As a language, Java was designed to take the good bits of syntax and functionality of C++, but remove the problematic and complex features that made C++ unreliable and difficult to use.
Java's main advantages as a programming language are that it is:
For a good overview of what this means, see the Object-Oriented Programming Concepts: A Primer section in the Java Tutorial.
Java is compiled into bytecodes (similar to the old UCSD Pascal "p-code" system) that allow a single, pre-parsed, non-processor-specific file to be loaded, checked for validity and integrity, and interpreted and executed by a platform-specific "run-time engine," such as that provided in Netscape's Navigator version 2.0 browser and Sun's Hot Java browser. Any web browser could potentially run Java applets, and many will.
For example, the integer types are defined to always be:
Type Size Range ------------------------------------------------------------- byte 8 bits -128 to 127 short 16 bits -32,768 to 32,767 int 32 bits -2,147,483,648 to 2,147,483,647 long 64 bits -9223372036854775808 to 9223372036854775807
Since these types will always conform to is definitine, this means that Java programs will not run into portability problems when used on different operating systems, or architectures, as C and C++ programs can.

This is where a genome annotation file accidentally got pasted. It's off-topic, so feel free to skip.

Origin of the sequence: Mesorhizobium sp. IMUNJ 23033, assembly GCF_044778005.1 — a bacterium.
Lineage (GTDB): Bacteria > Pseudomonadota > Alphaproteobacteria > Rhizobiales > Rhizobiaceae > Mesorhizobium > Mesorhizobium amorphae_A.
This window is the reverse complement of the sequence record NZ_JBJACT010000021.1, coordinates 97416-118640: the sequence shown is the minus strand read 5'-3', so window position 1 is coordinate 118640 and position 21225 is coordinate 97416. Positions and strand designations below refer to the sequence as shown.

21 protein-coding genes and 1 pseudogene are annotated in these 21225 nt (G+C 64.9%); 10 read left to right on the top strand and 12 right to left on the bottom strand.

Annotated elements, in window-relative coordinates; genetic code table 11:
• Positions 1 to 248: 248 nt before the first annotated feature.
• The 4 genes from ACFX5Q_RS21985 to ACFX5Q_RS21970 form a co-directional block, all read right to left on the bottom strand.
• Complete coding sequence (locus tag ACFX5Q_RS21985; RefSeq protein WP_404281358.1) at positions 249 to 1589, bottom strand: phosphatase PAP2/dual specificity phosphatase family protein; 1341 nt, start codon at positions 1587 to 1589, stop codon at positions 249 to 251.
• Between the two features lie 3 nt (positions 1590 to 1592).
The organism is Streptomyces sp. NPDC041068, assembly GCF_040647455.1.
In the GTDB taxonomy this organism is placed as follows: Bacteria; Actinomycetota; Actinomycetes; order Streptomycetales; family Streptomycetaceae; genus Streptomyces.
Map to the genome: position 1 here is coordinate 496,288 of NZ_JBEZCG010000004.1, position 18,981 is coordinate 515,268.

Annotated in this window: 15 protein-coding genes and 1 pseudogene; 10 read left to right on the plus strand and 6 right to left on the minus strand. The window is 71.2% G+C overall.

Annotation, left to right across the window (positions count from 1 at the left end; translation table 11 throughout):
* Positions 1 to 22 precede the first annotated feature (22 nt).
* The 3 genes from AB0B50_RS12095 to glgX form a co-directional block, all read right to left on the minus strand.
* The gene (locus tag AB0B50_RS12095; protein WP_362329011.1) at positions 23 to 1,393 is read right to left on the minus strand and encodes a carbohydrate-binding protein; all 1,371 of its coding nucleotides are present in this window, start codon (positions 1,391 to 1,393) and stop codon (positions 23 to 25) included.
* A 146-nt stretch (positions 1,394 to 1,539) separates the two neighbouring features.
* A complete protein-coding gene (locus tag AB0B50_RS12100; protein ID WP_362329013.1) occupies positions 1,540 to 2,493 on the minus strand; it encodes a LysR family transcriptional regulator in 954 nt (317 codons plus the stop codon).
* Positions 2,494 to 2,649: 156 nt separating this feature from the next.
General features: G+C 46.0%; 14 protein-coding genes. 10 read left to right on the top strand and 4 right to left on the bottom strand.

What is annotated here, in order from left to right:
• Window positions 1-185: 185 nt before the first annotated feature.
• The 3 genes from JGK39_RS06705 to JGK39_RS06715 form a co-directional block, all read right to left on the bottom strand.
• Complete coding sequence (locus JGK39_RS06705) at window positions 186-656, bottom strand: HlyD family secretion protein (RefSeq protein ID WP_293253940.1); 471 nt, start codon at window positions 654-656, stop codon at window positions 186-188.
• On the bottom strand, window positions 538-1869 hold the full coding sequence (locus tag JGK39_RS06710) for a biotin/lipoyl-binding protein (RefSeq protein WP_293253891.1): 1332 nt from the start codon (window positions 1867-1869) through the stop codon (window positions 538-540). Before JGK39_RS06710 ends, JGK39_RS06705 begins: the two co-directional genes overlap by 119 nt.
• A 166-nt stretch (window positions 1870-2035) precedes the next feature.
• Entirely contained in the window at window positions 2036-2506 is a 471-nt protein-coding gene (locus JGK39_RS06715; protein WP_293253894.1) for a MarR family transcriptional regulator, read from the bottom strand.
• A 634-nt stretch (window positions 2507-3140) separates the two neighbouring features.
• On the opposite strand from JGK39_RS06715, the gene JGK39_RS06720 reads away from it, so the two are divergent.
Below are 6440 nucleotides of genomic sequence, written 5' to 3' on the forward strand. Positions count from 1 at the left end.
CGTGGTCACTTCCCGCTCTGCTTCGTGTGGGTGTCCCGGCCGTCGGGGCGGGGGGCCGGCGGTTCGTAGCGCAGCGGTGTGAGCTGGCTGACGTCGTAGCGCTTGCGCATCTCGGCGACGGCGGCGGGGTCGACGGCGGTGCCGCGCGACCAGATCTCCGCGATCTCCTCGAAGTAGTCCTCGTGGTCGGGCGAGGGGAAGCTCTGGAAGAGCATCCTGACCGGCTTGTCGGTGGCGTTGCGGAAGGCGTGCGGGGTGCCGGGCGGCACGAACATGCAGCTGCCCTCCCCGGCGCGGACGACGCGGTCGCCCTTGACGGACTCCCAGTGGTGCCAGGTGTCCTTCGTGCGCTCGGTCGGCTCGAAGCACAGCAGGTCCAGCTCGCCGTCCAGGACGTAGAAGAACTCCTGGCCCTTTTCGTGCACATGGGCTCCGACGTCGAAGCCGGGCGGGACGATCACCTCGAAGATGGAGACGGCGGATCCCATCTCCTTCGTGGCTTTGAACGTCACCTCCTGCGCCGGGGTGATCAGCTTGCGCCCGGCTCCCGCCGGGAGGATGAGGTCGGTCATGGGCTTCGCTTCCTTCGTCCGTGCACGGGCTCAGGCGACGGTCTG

Java classes can be extended to include your own Java classes, including those written in native programming languages such as C and C++. In fact, several database vendors are currently working on native classes that will allow Java programs to interact with common database management servers to simplify accessing and processing your existing data.
In March of 1996, Sun released its Java Database Connectvity (JDBC) specification on its Javasoft web site. This specification will allow middleware and "back-end" database server vendors to support integration with Java applications and applets. Several vendors have products in the works that support the JDBC specification.
(See also: The Java Tutorial, Integrating Native Methods into Java Programs)
This is a very simple Java program, that I like to call HelloApp.java.
A more complex example of how to implement a new object type--rational numbers--can be found in Rational.java. This is not a Java applet, but instead a Java class which includes a main() method that can be used to test the class from the command line using the java interpreter.
Here is an applet, RatCalc.java, for calculating rational numbers, which uses the Rational class.
These tools are still somewhat primitive, but they do let you start developing Java applications and applets. A port of the JDK for Linux is available, with another for Digital Unix in the works. (See also: the Javasoft Developer's Corner.)
Sun has promised more extensive tools that allow artists, writers, and other non-propeller-headed Web authors to "speak Java fluently," but the tools are not yet on the horizon.
Other object-oriented software development tool vendors--including Silicon Graphics, Borland, Symantec, start-up Sourcecraft, Inc., Sybase Inc.'s tool division Powersoft Corp., Natural Intelligence--are all coming out with development environments for Java. Expect to find fairly sophisticated Java development tools for MacOS, Windows 95 and NT, Solaris 2.x, HP-UX, AIX, IRIX, and many other operating systems.